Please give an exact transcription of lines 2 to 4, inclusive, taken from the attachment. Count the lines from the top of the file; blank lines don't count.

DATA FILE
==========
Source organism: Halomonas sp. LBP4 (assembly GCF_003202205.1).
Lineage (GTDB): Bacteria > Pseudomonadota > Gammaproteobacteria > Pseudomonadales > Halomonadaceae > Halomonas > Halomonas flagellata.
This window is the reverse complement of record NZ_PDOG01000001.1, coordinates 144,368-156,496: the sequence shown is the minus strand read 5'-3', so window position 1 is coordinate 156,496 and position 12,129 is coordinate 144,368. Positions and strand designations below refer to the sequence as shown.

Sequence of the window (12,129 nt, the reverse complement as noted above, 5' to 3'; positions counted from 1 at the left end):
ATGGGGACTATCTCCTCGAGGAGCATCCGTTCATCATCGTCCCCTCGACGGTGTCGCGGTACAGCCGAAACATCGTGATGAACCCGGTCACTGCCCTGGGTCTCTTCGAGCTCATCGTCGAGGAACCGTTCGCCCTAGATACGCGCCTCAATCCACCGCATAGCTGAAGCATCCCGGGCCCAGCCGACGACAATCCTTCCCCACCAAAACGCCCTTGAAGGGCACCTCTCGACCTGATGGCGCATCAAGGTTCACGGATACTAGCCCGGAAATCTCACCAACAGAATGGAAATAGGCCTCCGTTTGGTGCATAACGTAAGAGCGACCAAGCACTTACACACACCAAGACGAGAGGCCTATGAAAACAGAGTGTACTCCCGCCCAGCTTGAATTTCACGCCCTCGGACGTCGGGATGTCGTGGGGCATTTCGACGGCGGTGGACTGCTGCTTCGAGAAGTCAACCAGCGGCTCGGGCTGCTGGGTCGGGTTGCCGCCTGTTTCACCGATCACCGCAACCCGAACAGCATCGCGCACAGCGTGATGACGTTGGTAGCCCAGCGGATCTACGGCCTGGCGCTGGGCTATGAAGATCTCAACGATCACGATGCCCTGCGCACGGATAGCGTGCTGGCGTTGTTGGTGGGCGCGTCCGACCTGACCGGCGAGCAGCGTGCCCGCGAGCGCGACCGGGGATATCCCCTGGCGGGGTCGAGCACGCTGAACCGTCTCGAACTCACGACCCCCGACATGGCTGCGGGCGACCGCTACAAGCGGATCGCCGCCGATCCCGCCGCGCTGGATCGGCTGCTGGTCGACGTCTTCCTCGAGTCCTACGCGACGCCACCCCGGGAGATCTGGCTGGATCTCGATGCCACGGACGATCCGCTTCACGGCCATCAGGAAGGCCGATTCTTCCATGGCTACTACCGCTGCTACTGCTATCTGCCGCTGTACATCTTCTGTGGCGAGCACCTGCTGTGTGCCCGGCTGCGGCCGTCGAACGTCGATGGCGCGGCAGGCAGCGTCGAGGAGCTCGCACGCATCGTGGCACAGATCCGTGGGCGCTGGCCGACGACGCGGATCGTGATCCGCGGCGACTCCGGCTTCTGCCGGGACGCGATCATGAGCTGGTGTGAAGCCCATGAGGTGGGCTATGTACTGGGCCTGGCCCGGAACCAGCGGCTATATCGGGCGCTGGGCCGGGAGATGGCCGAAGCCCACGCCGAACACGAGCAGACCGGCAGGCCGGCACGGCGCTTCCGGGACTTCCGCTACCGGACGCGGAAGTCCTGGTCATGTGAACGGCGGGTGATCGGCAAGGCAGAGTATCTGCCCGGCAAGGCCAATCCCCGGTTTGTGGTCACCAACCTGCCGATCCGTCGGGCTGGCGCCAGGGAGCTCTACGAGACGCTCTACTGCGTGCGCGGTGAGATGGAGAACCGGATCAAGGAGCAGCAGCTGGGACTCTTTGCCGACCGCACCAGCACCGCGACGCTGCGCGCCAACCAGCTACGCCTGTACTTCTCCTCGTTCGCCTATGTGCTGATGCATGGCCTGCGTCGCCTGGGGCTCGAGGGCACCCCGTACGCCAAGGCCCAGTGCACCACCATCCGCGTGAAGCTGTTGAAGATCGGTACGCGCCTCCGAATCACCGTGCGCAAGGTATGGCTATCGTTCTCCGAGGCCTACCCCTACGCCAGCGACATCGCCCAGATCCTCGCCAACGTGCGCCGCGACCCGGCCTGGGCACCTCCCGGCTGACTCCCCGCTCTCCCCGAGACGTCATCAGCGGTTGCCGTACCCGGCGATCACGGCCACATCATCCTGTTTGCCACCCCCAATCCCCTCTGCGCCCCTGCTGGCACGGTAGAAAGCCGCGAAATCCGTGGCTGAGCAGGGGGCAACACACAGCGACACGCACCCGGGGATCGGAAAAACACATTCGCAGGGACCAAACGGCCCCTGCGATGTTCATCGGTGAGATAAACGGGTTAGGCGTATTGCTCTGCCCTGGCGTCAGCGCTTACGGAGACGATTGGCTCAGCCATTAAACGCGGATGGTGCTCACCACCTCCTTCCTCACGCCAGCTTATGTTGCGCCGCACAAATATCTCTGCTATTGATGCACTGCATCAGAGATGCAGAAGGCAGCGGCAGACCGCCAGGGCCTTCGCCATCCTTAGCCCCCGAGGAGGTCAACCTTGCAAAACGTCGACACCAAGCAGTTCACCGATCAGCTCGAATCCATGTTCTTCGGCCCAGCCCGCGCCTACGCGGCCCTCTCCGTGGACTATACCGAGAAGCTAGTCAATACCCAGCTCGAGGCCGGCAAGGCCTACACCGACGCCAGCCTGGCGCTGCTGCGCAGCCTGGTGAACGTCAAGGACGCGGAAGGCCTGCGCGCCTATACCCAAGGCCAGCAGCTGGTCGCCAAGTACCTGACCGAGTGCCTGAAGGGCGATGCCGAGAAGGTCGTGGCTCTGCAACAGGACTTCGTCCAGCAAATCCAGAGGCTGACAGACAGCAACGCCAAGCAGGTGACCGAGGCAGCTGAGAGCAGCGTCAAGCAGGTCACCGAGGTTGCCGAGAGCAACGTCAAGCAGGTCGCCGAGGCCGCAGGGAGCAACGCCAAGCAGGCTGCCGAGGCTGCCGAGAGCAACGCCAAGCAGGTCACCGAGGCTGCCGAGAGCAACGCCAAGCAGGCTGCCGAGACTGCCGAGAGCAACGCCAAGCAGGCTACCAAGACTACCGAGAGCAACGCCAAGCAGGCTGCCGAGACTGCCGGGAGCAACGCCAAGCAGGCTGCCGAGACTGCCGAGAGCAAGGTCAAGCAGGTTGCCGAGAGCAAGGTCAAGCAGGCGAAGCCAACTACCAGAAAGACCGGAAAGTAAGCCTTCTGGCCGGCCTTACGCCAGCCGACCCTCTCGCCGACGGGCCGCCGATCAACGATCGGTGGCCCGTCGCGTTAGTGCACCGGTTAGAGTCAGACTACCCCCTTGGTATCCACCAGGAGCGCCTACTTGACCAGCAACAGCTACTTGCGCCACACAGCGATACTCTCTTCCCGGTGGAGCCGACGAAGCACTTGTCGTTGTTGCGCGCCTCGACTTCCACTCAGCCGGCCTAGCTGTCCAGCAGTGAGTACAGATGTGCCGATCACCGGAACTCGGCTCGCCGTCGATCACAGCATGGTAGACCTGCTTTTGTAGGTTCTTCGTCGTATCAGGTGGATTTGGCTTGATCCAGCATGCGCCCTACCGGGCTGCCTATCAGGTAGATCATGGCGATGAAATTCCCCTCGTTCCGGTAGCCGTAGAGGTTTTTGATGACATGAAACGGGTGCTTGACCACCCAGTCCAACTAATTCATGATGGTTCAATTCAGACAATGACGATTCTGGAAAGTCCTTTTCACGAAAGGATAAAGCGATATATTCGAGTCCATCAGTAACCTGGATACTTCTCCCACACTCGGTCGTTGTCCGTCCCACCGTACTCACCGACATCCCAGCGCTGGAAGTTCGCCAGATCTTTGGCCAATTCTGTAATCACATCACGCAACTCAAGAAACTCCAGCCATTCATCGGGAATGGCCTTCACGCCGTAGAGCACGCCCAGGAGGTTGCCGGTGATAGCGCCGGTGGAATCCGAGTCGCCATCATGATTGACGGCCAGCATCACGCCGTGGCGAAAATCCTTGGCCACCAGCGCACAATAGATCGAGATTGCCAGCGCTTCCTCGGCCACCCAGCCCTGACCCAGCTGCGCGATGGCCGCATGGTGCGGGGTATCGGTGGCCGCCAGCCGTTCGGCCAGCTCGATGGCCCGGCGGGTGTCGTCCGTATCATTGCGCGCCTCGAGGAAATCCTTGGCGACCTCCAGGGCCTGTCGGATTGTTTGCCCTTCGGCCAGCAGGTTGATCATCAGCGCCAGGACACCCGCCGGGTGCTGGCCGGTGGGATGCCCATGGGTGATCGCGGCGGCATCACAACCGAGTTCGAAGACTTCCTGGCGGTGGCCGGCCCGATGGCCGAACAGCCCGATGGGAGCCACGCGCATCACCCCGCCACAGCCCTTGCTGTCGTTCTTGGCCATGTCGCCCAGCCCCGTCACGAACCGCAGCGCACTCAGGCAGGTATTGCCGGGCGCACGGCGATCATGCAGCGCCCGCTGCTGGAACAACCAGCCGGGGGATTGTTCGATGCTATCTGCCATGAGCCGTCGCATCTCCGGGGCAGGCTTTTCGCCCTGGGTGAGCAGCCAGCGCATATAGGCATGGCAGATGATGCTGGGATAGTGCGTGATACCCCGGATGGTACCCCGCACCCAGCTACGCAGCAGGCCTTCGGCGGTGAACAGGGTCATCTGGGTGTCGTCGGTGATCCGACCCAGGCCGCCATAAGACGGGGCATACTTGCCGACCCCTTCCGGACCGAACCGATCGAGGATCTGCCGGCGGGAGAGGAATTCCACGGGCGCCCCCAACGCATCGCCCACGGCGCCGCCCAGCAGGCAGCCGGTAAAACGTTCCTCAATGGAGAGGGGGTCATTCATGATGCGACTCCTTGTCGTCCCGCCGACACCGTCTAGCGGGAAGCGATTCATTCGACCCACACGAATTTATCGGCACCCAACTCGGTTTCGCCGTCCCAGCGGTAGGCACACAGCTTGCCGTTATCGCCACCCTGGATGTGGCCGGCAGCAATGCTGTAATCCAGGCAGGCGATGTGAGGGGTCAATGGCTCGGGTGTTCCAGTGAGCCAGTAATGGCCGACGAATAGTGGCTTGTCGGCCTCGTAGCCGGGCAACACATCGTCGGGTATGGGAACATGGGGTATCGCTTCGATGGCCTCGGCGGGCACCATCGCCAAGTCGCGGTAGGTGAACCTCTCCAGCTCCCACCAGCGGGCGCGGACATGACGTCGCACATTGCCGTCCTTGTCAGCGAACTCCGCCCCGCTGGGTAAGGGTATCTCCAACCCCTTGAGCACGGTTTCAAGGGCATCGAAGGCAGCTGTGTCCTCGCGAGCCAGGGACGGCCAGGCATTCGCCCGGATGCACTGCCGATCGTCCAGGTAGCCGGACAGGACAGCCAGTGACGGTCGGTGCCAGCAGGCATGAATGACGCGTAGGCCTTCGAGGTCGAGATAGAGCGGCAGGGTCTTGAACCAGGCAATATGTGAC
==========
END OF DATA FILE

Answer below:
Lineage (GTDB): Bacteria > Pseudomonadota > Gammaproteobacteria > Pseudomonadales > Halomonadaceae > Halomonas > Halomonas flagellata.
This window is the reverse complement of record NZ_PDOG01000001.1, coordinates 144,368-156,496: the sequence shown is the minus strand read 5'-3', so window position 1 is coordinate 156,496 and position 12,129 is coordinate 144,368. Positions and strand designations below refer to the sequence as shown.

Sequence of the window (12,129 nt, the reverse complement as noted above, 5' to 3'; positions counted from 1 at the left end):